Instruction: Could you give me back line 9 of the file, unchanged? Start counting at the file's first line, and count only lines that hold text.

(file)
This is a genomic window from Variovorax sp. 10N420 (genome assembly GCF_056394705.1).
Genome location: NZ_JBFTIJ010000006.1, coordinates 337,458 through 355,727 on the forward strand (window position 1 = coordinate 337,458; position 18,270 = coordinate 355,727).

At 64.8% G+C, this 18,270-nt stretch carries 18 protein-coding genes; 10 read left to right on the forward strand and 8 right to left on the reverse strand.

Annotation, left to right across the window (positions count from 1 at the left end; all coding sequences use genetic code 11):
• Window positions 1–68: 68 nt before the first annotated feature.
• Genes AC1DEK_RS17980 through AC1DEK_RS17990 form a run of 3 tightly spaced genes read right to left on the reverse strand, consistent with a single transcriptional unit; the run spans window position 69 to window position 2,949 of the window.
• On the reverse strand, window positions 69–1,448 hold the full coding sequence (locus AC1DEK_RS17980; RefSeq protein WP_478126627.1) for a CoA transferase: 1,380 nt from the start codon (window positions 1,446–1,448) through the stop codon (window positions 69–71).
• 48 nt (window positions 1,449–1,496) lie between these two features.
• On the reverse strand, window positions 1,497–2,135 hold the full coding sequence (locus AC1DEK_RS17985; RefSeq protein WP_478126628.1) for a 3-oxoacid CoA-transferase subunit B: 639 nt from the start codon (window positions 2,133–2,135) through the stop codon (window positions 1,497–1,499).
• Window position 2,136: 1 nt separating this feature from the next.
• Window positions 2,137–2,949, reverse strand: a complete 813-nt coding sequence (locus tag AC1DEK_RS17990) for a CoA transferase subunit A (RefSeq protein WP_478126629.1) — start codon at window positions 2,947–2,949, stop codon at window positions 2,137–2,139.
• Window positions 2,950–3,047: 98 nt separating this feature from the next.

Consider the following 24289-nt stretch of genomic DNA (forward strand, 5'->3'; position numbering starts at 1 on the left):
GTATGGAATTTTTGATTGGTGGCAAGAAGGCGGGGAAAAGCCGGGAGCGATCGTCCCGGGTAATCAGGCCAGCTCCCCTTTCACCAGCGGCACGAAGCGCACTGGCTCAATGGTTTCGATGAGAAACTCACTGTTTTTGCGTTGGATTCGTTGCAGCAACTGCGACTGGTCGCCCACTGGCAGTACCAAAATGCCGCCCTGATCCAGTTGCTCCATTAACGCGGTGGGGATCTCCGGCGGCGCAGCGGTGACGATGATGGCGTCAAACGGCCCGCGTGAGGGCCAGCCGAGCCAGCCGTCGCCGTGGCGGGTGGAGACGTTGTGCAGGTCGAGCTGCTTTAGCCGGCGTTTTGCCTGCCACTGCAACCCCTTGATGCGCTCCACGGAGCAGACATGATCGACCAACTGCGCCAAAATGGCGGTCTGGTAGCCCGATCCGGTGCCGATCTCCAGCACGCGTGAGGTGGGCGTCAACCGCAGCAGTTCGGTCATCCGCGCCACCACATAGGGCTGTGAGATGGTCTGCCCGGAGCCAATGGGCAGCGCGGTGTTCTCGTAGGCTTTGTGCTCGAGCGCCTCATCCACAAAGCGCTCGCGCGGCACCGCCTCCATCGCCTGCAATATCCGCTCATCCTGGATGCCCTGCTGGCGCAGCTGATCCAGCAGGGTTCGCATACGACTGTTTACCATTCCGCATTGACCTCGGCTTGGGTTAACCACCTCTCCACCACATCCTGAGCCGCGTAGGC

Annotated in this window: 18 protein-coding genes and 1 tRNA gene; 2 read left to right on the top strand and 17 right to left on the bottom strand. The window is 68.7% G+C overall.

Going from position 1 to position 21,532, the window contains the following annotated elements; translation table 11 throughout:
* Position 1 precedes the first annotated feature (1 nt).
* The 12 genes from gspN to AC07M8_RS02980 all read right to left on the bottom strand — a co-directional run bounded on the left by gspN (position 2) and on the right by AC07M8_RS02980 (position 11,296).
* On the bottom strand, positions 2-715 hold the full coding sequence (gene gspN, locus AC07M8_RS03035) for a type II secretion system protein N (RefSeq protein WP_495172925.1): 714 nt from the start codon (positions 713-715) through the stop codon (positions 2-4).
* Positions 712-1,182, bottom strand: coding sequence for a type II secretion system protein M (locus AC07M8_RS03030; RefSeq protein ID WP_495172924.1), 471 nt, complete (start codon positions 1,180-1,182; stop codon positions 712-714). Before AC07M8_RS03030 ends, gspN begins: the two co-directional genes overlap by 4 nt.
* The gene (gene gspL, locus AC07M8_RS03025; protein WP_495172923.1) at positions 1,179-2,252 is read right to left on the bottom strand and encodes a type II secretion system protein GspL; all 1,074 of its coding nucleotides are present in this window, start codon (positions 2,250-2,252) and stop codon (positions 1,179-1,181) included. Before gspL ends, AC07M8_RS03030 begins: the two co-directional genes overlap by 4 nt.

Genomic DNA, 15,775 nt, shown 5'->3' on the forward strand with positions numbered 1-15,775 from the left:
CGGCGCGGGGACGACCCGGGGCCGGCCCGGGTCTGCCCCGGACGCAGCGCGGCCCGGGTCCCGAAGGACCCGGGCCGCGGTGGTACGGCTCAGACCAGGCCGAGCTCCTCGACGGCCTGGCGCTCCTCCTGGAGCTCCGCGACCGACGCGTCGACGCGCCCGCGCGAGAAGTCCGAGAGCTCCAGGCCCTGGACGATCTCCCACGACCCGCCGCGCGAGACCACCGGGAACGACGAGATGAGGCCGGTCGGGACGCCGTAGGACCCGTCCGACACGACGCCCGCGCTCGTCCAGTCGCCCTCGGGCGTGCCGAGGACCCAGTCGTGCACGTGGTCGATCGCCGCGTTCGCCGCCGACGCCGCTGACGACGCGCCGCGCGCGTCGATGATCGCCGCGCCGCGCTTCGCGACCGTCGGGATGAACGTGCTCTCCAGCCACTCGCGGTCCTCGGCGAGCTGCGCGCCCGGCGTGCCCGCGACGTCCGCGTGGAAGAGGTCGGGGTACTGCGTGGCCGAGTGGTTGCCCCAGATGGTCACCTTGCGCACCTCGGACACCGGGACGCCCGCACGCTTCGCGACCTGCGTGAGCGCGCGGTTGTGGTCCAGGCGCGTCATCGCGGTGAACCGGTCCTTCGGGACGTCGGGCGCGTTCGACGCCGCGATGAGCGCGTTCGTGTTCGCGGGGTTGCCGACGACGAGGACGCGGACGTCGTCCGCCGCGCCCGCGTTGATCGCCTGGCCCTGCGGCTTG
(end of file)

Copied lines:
• On the reverse strand, window positions 1,497–2,135 hold the full coding sequence (locus AC1DEK_RS17985; RefSeq protein WP_478126628.1) for a 3-oxoacid CoA-transferase subunit B: 639 nt from the start codon (window positions 2,133–2,135) through the stop codon (window positions 1,497–1,499).